Rep. Lower: Governor’s vetoes show she’s obsessed with her own power; cares little for those suffering

Categories: Lower News,News

Plan created property tax flexibility for those impacted by COVID-19 shutdown, dam flooding

State Rep. James Lower, of Greenville, today criticized Gov. Gretchen Whitmer for vetoing legislation that would have granted many Michigan homeowners and business owners more flexibility for 2020 summer property taxes.

“This legislation passed with unanimous bipartisan support in the Michigan House and overwhelming bipartisan support in the Senate – because it’s the right thing to do for the people of our state. Gov. Whitmer’s rejection of this plan is another troubling sign that she is going it alone and refuses to work with the Legislature, even on legislation that had support from nearly every member.”

“The governor shut down businesses, caused many people to be laid off, and still has not fixed her broken unemployment system – but she won’t help those struggling to pay their property taxes. It doesn’t make sense, especially as she’s threatening to shut down our economy again. It’s completely unfair to struggling Michigan residents and job providers,” said Lower, who sponsored House Bills 5761 and 5810.

House Bill 5761 allowed a business or residential property owner who isn’t able to pay summer property taxes for this year to have those taxes deferred if they offer an affidavit stating they have been economically impacted by the COVID-19 pandemic or recent flooding caused by dam failures – both of which have led to state of emergency declarations.

Related legislation, HB 5810, provided temporary cash flow assistance for local governments facing shortfalls because of late tax payments. Property tax payments make up a pivotal source of revenue for communities and are used to fund services residents rely on.

“These proposals respected the immense financial pressure people have experienced throughout the state, while also recognizing the importance this revenue has for our local communities and their governments. They’re under pressure too as they look to set budgets and fund services,” Lower said. “The governor continues to gamble on a federal government she openly feels is floundering by hoping for more stimulus money to fix shortfalls – instead of looking for real, practical solutions like the ones my plan provided. Losing that kind of gamble means our state is in a dramatically difficult position with little to no time to formulate a fix. Michigan loses. Our communities lose. Our residents lose.”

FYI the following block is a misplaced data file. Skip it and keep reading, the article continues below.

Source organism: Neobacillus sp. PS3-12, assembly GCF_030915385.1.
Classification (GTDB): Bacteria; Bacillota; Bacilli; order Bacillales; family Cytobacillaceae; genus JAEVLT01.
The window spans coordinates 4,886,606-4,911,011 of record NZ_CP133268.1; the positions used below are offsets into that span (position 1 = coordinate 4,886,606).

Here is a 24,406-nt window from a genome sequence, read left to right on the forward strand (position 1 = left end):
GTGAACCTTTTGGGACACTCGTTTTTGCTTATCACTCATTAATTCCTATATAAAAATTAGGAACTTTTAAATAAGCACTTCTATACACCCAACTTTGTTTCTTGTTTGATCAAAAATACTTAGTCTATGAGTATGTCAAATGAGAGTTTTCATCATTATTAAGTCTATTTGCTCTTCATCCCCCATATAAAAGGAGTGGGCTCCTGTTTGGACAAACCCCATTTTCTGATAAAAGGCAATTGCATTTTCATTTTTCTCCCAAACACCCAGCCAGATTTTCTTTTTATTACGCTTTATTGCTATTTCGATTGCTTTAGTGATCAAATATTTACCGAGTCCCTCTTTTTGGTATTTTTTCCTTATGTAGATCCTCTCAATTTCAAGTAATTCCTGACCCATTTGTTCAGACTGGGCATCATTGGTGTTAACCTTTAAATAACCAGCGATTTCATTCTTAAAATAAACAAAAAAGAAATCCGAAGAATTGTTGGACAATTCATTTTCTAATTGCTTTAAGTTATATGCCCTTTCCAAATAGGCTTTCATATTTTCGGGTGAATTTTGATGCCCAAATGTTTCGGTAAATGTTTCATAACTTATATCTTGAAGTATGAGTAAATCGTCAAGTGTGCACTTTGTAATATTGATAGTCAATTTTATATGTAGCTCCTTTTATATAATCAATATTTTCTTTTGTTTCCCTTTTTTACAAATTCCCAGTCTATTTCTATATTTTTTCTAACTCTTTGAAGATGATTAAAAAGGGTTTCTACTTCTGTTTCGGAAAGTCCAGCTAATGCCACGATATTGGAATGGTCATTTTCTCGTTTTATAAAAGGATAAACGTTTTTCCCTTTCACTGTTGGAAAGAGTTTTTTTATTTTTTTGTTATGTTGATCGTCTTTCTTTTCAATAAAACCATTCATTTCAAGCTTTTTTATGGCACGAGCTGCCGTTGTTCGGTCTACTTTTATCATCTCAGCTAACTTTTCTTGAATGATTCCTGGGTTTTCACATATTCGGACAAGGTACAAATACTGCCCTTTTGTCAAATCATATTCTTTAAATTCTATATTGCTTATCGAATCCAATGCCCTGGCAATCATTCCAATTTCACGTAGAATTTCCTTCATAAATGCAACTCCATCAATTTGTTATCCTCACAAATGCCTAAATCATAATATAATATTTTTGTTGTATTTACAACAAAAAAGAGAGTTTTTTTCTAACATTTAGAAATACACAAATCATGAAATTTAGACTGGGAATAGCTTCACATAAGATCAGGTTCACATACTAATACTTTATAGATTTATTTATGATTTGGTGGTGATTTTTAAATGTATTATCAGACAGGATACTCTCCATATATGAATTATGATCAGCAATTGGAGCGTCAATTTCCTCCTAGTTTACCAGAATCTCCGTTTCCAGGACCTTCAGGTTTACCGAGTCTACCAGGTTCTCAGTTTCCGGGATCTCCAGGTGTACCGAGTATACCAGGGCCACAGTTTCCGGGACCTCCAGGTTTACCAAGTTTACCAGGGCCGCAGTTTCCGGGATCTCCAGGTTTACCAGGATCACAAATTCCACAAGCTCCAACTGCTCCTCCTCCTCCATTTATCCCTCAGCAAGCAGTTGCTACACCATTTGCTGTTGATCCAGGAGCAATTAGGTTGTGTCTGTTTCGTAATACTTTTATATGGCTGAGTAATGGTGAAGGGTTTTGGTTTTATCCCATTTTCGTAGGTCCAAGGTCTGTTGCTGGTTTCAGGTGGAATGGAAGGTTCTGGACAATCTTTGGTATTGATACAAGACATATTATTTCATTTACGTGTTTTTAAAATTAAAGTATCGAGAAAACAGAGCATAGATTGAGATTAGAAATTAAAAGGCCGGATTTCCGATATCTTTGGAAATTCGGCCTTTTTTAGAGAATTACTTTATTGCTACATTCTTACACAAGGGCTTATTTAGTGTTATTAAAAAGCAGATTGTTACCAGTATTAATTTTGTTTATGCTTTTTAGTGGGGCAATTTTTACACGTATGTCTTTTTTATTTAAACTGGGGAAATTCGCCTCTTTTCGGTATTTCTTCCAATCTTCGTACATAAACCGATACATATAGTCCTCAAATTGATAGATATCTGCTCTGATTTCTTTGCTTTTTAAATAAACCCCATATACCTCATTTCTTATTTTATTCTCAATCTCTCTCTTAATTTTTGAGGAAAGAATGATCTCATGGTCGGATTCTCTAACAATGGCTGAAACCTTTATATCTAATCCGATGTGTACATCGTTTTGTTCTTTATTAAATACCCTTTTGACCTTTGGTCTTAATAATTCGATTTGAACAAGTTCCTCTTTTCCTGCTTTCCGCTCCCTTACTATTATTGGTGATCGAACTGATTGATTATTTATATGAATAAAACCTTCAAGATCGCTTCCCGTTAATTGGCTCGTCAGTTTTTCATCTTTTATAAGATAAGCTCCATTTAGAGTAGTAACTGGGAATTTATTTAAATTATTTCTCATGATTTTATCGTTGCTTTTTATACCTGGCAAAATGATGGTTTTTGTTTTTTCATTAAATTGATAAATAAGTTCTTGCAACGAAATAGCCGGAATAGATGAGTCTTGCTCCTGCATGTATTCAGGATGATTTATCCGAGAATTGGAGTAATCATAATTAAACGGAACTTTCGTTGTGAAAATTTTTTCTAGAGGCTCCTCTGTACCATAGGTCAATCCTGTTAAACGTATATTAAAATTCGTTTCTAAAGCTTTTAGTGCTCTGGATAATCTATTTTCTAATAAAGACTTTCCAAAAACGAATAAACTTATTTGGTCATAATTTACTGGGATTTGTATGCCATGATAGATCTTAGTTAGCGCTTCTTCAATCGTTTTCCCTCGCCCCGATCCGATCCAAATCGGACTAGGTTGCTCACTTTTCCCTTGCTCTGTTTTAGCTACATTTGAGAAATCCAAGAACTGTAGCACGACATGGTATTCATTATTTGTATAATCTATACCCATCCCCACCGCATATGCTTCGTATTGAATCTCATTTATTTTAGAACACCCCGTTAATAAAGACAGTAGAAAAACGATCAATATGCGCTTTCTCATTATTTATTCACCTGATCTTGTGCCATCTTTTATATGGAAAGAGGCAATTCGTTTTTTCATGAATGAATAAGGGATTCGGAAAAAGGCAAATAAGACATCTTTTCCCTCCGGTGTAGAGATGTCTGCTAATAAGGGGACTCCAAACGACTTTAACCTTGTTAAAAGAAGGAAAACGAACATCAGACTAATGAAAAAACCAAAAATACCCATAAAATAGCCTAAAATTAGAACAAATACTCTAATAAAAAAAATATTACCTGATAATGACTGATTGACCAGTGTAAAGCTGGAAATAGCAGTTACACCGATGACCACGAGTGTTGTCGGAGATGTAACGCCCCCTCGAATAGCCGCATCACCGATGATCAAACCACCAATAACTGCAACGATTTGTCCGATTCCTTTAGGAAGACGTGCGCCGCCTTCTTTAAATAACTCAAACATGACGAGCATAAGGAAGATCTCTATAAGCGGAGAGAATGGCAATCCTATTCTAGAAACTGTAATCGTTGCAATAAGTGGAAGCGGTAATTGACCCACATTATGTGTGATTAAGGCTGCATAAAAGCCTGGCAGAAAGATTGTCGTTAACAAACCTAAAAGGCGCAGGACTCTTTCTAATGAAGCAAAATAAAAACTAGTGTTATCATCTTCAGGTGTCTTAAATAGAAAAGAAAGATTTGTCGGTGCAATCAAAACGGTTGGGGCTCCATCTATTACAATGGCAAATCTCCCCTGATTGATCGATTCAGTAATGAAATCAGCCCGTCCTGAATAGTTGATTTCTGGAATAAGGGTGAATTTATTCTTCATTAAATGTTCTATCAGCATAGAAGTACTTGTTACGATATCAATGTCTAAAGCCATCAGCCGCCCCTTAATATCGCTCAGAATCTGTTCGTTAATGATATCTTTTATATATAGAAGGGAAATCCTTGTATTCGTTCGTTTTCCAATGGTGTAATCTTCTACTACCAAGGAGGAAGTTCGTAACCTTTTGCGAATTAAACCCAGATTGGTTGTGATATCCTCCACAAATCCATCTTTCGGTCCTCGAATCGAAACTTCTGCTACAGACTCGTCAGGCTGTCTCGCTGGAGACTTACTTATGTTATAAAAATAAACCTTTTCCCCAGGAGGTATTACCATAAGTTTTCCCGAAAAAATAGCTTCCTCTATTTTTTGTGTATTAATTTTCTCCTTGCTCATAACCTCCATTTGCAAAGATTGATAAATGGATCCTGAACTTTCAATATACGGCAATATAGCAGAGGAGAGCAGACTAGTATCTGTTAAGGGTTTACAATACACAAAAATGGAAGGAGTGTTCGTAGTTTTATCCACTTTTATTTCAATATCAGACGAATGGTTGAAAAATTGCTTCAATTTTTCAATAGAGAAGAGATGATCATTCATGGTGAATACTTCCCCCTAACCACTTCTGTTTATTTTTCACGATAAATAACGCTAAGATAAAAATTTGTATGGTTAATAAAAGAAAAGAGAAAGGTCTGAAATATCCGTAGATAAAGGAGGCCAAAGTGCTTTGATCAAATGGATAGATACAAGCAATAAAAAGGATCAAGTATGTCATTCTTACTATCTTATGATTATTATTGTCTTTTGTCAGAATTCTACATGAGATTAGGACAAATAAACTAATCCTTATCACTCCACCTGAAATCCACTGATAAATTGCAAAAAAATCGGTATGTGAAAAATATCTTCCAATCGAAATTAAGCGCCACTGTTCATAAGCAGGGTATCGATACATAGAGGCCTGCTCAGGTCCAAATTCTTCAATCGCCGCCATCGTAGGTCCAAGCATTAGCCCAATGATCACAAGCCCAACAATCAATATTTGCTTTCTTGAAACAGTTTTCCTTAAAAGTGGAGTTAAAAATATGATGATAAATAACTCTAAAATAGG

In response to the spread of COVID-19, Gov. Whitmer chose to label businesses as essential or non-essential, putting hundreds of thousands of people out of work. Issues with the state’s Unemployment Insurance Agency have also made it difficult for out-of-work people filing claims to obtain money to pay bills and support their families.

In addition to public health concerns related to the pandemic, breaches in the Edenville and Sanford Dams along the Tittabawassee River on May 19 due to heavy rain forced the evacuations of more than 10,000 Midland County residents. The Federal Emergency Management Agency labeled the flooding as a 500-year event which, according to the state, caused an estimated $175 million in damage and damaged or destroyed more than 2,500 homes, businesses and nonprofits in Midland County alone.

Arenac, Gladwin, Iosco and Saginaw counties also were put under a state of emergency due to the flooding, in addition to the city and county of Midland.

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